McKnight, Scot. Fasting. The ancient practices series. Thomas Nelson 2009
SM- Anabaptist theologian at North Park University. Chicago.
My personal experience with fasting has been very limited so I welcomed the opportunity to read a book on fasting. The author begins with a definition of fasting which gives a very specific focus on the topic. He maintains throughout his discussions that the motive for fasting should not be to get and yet he goes into great detail about the benefits of fasting. This leaves me with a serious tension that I have not resolved in my mind. I have not come away from my read as a ‘turned on’ practitioner of fasting. That may come in time.
There are seven ‘ancient practices’ within Christian tradition. They are: a fixed hour of prayer, Sabbath keeping, following the liturgical year, the making of a pilgrimage, fasting, tithing and the sacred meal. According to Phyllis Tickle, the general editor of Ancient Practices Series, Scot McKnight has taken on the topic of fasting “with deftness and clarity”. (Foreword)
“Fasting is the natural, inevitable response of a person to a grievous, sacred moment in life.” McKnight. It is “body talk”. (11) It is not a ‘tool’ for getting something from God. It does not seem to be part of Western DNA.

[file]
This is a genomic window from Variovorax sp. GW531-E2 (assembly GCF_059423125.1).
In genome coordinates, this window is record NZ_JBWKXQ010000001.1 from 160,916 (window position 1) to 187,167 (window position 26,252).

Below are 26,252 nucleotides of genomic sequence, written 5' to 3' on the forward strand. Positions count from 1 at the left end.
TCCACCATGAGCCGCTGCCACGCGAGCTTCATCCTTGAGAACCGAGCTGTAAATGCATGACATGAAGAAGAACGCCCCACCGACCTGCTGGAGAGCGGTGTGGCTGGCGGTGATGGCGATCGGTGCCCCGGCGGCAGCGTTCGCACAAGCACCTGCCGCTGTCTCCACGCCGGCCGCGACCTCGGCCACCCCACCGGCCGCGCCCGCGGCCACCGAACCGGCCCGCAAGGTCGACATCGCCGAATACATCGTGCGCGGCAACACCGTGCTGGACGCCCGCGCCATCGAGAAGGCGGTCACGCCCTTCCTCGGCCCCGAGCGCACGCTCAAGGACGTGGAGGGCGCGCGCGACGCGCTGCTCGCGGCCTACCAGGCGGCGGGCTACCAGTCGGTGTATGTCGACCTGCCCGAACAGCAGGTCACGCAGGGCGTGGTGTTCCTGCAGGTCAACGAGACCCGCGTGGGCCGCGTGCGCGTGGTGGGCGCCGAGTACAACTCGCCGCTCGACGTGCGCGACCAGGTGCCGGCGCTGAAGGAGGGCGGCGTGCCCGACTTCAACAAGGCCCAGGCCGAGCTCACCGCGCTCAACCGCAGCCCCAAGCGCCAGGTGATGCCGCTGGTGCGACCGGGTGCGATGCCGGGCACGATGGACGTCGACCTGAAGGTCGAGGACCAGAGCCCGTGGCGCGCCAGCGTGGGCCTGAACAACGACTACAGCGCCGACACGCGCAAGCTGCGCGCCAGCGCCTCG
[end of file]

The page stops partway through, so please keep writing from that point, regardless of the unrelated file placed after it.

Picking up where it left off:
Fasting is doing without food and drink. A partial fast may involve abstinence from certain foods and/or pleasures. It is often associated with repentance and is described by the term “body turning”. (24) Israel’s national day of repentance, Yom Kipper, was also a day of fasting.
“Fasting as body pleading for those we love is natural.” (45) It is an instinctive, natural response to “body grief”. (52) The experiences (fasting) of Jonathan and David are examples from the Old Testament. Psalm 77 is called “the Faster’s Prayer”. (55) Fasting is a body discipline and as such was a common practice with monks. There are signs of a renewal of this discipline in our times as a reaction to our hedonistic culture. It is considered part of Christian living.
An example of “fasting as body calendar” (81) is fasting on regular days, e.g. Wednesday and Friday. Some special days of fasting for early Christians were before the Lord’s Supper, before baptism, and during Lent. In Isaiah 58 the prophet describes fasting that is called “body poverty”. (105) This kind of fasting is illustrated when “Moses, Elijah, Daniel, Jesus and Paul – fasted and experienced unusual intimacies with God”. (112) Fasting is a way in which we “embody our hope” (123) of Christ’s return.
Fasting can become a form of legalism. If there is any hypocrisy it is a problem. “Meritorious fasting” (140) is wrong. Extremism is always dangerous. Although there are benefits in fasting that should never be our motive for fasting. (Why not?) God’s presence can become more real during fasting. It can bring freedom from bad habits. Fasting and praying can be beneficial when seeking God’s guidance and protection. “Genuine fasting leads to seeking justice.” (154) There can be health effects although health was never a goal in biblical fasting. Fasting should always be a response to something (a grievous sacred moment) going on in our life.